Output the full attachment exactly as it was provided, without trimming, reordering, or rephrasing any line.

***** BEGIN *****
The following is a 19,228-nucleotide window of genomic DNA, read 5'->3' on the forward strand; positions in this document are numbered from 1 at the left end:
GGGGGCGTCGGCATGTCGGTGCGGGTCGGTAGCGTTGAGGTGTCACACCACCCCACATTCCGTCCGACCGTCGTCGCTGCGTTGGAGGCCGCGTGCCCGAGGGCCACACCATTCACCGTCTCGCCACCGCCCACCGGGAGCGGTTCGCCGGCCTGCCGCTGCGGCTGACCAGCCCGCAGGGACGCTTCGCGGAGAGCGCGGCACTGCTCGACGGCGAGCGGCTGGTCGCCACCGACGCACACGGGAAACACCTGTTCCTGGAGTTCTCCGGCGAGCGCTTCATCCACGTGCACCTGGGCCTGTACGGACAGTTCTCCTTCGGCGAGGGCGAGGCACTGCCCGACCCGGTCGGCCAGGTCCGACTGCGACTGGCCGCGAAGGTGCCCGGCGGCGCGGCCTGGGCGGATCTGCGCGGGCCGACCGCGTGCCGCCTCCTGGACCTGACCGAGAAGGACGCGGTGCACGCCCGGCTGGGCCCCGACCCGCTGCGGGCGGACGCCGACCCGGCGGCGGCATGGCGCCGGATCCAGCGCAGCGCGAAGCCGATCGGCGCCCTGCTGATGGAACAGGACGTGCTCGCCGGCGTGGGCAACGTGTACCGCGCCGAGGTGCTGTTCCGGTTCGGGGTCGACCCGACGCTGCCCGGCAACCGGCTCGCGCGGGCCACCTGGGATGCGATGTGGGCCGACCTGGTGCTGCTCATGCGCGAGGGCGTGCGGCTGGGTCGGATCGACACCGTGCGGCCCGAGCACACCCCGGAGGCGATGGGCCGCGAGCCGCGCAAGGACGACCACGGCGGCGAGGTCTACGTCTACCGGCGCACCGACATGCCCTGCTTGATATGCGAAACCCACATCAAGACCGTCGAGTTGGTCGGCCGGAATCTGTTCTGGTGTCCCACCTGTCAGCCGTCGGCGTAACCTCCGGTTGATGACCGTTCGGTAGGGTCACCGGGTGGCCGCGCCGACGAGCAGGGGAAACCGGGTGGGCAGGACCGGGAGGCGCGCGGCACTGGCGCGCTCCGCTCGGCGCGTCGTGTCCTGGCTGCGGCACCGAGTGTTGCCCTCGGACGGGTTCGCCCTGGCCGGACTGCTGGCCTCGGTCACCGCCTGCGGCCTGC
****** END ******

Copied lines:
The following is a 19,228-nucleotide window of genomic DNA, read 5'->3' on the forward strand; positions in this document are numbered from 1 at the left end:
GGGGGCGTCGGCATGTCGGTGCGGGTCGGTAGCGTTGAGGTGTCACACCACCCCACATTCCGTCCGACCGTCGTCGCTGCGTTGGAGGCCGCGTGCCCGAGGGCCACACCATTCACCGTCTCGCCACCGCCCACCGGGAGCGGTTCGCCGGCCTGCCGCTGCGGCTGACCAGCCCGCAGGGACGCTTCGCGGAGAGCGCGGCACTGCTCGACGGCGAGCGGCTGGTCGCCACCGACGCACACGGGAAACACCTGTTCCTGGAGTTCTCCGGCGAGCGCTTCATCCACGTGCACCTGGGCCTGTACGGACAGTTCTCCTTCGGCGAGGGCGAGGCACTGCCCGACCCGGTCGGCCAGGTCCGACTGCGACTGGCCGCGAAGGTGCCCGGCGGCGCGGCCTGGGCGGATCTGCGCGGGCCGACCGCGTGCCGCCTCCTGGACCTGACCGAGAAGGACGCGGTGCACGCCCGGCTGGGCCCCGACCCGCTGCGGGCGGACGCCGACCCGGCGGCGGCATGGCGCCGGATCCAGCGCAGCGCGAAGCCGATCGGCGCCCTGCTGATGGAACAGGACGTGCTCGCCGGCGTGGGCAACGTGTACCGCGCCGAGGTGCTGTTCCGGTTCGGGGTCGACCCGACGCTGCCCGGCAACCGGCTCGCGCGGGCCACCTGGGATGCGATGTGGGCCGACCTGGTGCTGCTCATGCGCGAGGGCGTGCGGCTGGGTCGGATCGACACCGTGCGGCCCGAGCACACCCCGGAGGCGATGGGCCGCGAGCCGCGCAAGGACGACCACGGCGGCGAGGTCTACGTCTACCGGCGCACCGACATGCCCTGCTTGATATGCGAAACCCACATCAAGACCGTCGAGTTGGTCGGCCGGAATCTGTTCTGGTGTCCCACCTGTCAGCCGTCGGCGTAACCTCCGGTTGATGACCGTTCGGTAGGGTCACCGGGTGGCCGCGCCGACGAGCAGGGGAAACCGGGTGGGCAGGACCGGGAGGCGCGCGGCACTGGCGCGCTCCGCTCGGCGCGTCGTGTCCTGGCTGCGGCACCGAGTGTTGCCCTCGGACGGGTTCGCCCTGGCCGGACTGCTGGCCTCGGTCACCGCCTGCGGCCTGC